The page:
All Hail the Kings

All Hail the Kings

Caspar, Melchior and Balthasar have made their appearance in the Knights of Columbus-sponsored crèche at the corner of Chapel and Church Streets; presented their gifts of gold, frankincense and myrrh to the baby Jesus; and would have bestowed upon New Haven school children another day off from school if Three Kings Day, which happened January 6, hadn’t fallen on a Sunday. Now, according to the Biblical tale, the kings—or, if you prefer, wise men—are journeying home by a different route in order to avoid evil King Herod. They’re about to be followed in the calendar by another King—one Martin Luther, Jr.—and another school holiday, this one more widely celebrated across the nation.

But these are not the only kings to be found in our city. In fact, between first and last names, the online Whitepages directory lists more than 4,800 Kings in the New Haven area. (They’re overwhelmed by more than 12,000 Queens.)

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Flights of Fancy - January 24, 2019

Like our people, some of our byways bear kingly monikers, intended or not. There’s the boulevard named for MLK, of course. Less traveled is King Place, juxtaposed between presidential Washington Avenue and Truman Street. This King of The Hill neighborhood has a short reign, just one block long, but it’s the highest-ranking royal route in town, followed by equally tiny Prince Street just south of the Frontage Roads.

Don’t be misled by the fact that Crown Street runs along the top of George. Our George was named for Mr. Washington, not any of the six British kings of that name, and our first president decidedly did not want to be king. When told that Washington would return to his farm after serving as president, an astonished King George III reportedly replied, “If he does that, he will be the greatest man in the world.”

George Street isn’t the only one to resist the monarchy. None of the obvious suspects among New Haven thoroughfares are actually named for English royals—neither John nor Elizabeth nor James nor Richard. Only York Street has a whiff of the British. According to Doris B. Townshend, author of The Streets of New Haven, it was officially named in 1784 for the members of “the Yorkshire group, sent by Ezekiel Rogers in the fall of 1638,” which originally settled on that street and “tended to cluster together in the beginning.”

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Miller, Mississippi at Long Wharf Theatre

As streets go, it seems the royals lose out to the regicides Whalley, Goffe and Dixwell, whose influence and reach are far greater. Castles, too, are in short supply here, though Yale gives it the old college try with its towers and arches and impenetrable gates.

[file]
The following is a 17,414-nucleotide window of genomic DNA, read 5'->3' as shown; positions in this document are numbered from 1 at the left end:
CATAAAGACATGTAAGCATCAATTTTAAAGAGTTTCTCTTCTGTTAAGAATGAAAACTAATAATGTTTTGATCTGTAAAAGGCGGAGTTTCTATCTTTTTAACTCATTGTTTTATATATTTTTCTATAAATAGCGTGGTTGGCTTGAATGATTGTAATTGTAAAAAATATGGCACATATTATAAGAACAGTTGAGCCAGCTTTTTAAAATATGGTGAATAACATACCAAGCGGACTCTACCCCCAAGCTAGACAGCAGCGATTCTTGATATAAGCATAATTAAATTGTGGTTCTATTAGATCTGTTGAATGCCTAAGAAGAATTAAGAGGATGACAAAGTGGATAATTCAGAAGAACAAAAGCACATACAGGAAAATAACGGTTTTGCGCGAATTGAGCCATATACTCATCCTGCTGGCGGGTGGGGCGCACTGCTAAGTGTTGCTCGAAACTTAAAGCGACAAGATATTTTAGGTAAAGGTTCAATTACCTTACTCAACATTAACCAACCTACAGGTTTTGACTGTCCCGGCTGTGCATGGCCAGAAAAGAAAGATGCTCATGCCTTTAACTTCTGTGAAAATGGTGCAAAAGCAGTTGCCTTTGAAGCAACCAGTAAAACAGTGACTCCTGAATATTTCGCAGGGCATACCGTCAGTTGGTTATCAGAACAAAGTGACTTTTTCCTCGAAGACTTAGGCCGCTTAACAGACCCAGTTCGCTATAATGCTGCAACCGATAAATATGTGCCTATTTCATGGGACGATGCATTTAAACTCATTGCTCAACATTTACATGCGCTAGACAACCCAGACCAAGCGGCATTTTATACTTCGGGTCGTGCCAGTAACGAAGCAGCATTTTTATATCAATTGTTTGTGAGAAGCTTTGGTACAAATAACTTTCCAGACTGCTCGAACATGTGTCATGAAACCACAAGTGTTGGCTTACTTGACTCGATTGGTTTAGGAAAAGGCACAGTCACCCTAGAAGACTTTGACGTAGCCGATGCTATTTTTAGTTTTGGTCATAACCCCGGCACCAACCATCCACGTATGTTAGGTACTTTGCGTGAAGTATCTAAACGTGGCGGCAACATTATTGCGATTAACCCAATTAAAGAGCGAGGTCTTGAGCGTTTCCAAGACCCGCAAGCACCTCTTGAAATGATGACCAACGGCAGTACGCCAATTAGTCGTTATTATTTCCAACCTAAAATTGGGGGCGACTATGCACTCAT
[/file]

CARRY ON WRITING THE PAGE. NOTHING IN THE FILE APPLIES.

Constructed not in the Dark Ages but in the late 19th and early 20th centuries, their designs were plundered from Oxford and Cambridge. Legend has it that one of Harkness Tower’s makers even poured acid down its stone face to make it look more historically distinguished. Aside from that, the only other castles in town are the metaphorical kind that equate to “a man’s house,” as the old saying has it (though Bill Miller’s Castle isn’t too far outside city limits).

Nevertheless, Yale has had its kings. President Kingman Brewster led the way from 1963 to 1977 through some of the campus’s most tumultuous years and bestowed an honorary degree on Martin Luther King, Jr. in 1964. (You can learn about “The Kings at Yale,” including Martin’s wife, Coretta, in the exhibit of that name through March 1 at Sterling Memorial Library.)

It’s surprising how many monarchs one small city can hold. But perhaps the most important of the bunch are those who never set foot here. The persecution of Puritans in England under the reigns of James I and Charles I led the separatists who formed New Haven Colony to flee England for our shores.

Over at King/Robinson Magnet School, a global is just the thing for New Haven’s future world rulers. If they can’t wait for education to do its work, they might win the keys to the kingdom right away by getting their hands on a king and protecting him with a rook at a public library chess meetup. For less taxing entertainment that will allow you to sit on a plush throne and relax, check out The King and I at the Shubert Theatre this spring. If you can’t make it to Cafe Nine for tonight’s birthday tribute to the King—Elvis Presley—you can still kick back at home and listen to the music of New Haven’s Johnny King.

When searching for a royal meal in our New England kingdom, we have plenty to choose from. There’s Burger King, China King and Pizza King (just “Ring the King,” their marketing suggests). You can order a princely meal of king crab legs at Cajun Boiled Seafood, or take a page from the book of France’s most famous queen and let yourself eat cake from one of our prized bakeries. For the nap you may need after your big meal, Jordan’s Furniture will deliver a king-sized mattress (free with the purchase of a set for $597 or more).

Though the days of the three magi have passed us by (at least for this year), New Haven remains a city fit for kings.

Written and photographed by Kathy Leonard Czepiel.

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